Two years ago this summer in July 2014, volunteer and staff leaders affiliated with the Ann Arbor, Michigan-based College of Healthcare Information Management Executives (CHIME), seeing the need for a nationwide organization to support chief information security officers (CISO) in healthcare, created AEHIS, the Association for Executives in Health Information Security. In fact, AEHIS was one of three associations created under the CHIME umbrella; the other two, created in October of 2014, were AEHIT, the Association for Executives in Healthcare Information Technology (for CTOs), and AEHIA, the Association for Executives in Healthcare Information Applications (for chief applications officers).
Among the key players in the creation and management of AEHIS has been George McCulloch. McCulloch, who served as deputy CIO at Vanderbilt University Health for 12 years, and who had also served on the board of directors of CHIME, helped to create AEHIS, as CHIME’s executive vice president for membership and professional development, and continues to help manage it. The Nashville-based McCulloch spoke recently with Healthcare Informatics Editor-in-Chief Mark Hagland regarding AEHIS and its forward evolution. Below are excerpts from that interview.
What are the purpose and focus for AEHIS?
AEHIS was created in order to create a community for healthcare information security leaders. There are a lot of resources out there for general security leaders [in other industries and trans-industry], but healthcare has its own challenges that are unique to us. And there was not a healthcare-specific group that we could find. Our mission is to provide services to those leaders in healthcare security, not only to help their organizations, but to help them personally. They are now front and center in a lot of activities. And like most leaders, they probably came up from a technical background, but are now reporting to the CIO, presenting to the board, etc. So to provide a community to help them, and secondarily, to help them develop leadership skills.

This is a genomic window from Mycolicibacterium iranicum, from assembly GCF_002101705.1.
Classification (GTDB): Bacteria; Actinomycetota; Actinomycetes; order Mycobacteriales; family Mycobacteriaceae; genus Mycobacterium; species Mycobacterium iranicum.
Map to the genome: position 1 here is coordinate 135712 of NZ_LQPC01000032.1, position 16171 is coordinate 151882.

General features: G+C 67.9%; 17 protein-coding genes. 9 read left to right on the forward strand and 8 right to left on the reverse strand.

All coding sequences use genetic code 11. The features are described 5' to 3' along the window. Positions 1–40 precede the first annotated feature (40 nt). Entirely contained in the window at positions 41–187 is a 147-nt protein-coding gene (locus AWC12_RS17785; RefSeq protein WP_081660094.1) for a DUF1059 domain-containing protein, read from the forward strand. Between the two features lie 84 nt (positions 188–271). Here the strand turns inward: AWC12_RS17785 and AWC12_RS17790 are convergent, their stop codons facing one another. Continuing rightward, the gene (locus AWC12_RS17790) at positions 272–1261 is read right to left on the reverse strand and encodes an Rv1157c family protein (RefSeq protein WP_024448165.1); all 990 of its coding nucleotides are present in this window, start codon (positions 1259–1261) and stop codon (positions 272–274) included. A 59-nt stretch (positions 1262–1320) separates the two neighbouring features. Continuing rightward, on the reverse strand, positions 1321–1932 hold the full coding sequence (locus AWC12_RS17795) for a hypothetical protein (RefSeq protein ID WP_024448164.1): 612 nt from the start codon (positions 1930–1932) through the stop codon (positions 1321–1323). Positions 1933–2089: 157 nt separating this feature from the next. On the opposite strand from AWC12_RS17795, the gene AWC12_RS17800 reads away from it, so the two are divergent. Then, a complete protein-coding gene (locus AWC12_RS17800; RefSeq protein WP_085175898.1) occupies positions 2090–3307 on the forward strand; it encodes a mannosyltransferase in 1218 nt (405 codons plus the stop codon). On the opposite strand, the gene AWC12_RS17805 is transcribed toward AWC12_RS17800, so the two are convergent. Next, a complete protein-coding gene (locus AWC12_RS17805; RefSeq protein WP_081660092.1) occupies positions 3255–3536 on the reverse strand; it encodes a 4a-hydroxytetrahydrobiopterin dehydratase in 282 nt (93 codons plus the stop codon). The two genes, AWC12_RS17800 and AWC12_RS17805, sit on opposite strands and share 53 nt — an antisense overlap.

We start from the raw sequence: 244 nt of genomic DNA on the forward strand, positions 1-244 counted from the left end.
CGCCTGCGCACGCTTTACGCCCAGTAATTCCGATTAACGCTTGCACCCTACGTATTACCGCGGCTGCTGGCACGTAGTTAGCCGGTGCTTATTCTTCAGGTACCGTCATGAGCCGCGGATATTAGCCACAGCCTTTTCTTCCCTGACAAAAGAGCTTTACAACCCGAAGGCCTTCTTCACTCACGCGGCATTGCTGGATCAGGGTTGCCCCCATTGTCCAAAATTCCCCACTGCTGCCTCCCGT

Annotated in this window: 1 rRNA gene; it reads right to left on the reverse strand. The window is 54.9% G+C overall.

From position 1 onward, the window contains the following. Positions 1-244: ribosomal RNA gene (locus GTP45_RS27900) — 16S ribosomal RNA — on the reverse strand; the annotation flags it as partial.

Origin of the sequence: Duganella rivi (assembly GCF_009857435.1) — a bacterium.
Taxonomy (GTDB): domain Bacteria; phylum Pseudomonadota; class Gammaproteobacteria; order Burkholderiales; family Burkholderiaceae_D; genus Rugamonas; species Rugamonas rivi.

How many members do you have at this moment, in AEHIS?
We have over 500 at this time.
Are they mostly working in hospital systems, and mostly working in large hospital systems?
No, actually, they’re working in every size of organization. The way things are arranged is that if you’re a CHIME member, you can join any or all of those three associations [AEHIS, AEHIT, AEHIA]. In small hospitals, CIOs are also the CISOs for their organizations. We’ve got very large hospitals represented in AEHIS, and very small ones as well.
Are there any healthcare IT security leaders from medical groups, as well?
We have a few, but it’s primarily inpatient groups.
As we all know, the data security threats to patient care organizations in the U.S. have recently been accelerating dramatically. I’m sure people are excited by what you have to offer at AEHIS.
We’re very pleased by what’s been developed. Among other things, we’ve been able to submit four or five comments on legislation at the federal level. And we’ve done some regulatory comments, some congressional comments. We just commented on an FDA proposal. Marc Probst [CIO at the Salt Lake City-based Intermountain Healthcare], our chair, did testimony on whom the CISO at HHS [the federal Department of Health and Human Services] should report to. So we’ve spent a lot of time on the legislative and regulatory side. And everybody’s concerned about ransomware. So it’s been a busy year and a half.
What are your members saying are their top few issues these days?
The biggest issue that they see is that the threats are everywhere, and it’s split between bad actors on the outside, but also education of end-users as well, because a lot of things happen because of things people shouldn’t be doing. The biggest challenge they have is in getting the resources that are needed to protect the organization. At a time when we’re looking at cost and quality, this is another cost of doing business that is not at all inexpensive. And finding qualified people is a part of that expense, and challenge. So they’re asking, how do I get the resources that my organization needs, and look at the IT risks, and fold those into other risks, and find appropriate funding for what I’m being asked to do?
How do you see the evolution of the CISO role, going forward? About 25 years ago, people were still trying to sort out what the core components of the CIO role.
I agree with you; it’s turning out to be similar to the evolution of the CIO role. I’m a recovering CIO myself. I was in the industry for 30 years, and it’s very similar. And our organization is made up of people who are the top person in security in their organizations. There’s a lot of technology involved to protect the organization. And they really need to create a program around security, and really go beyond the technical components. And just as the CIO has a number of critical relationships with the CMIO, CNIO, CMO, CNO, CEO, COO of their organization, the CISO has relationships with the privacy area, finance, operations, legal, and so on. Those are all critical relationships that they need.
Get the latest information on Health IT and attend other valuable sessions at this two-day Summit providing healthcare leaders with educational content, insightful debate and dialogue on the future of healthcare and technology.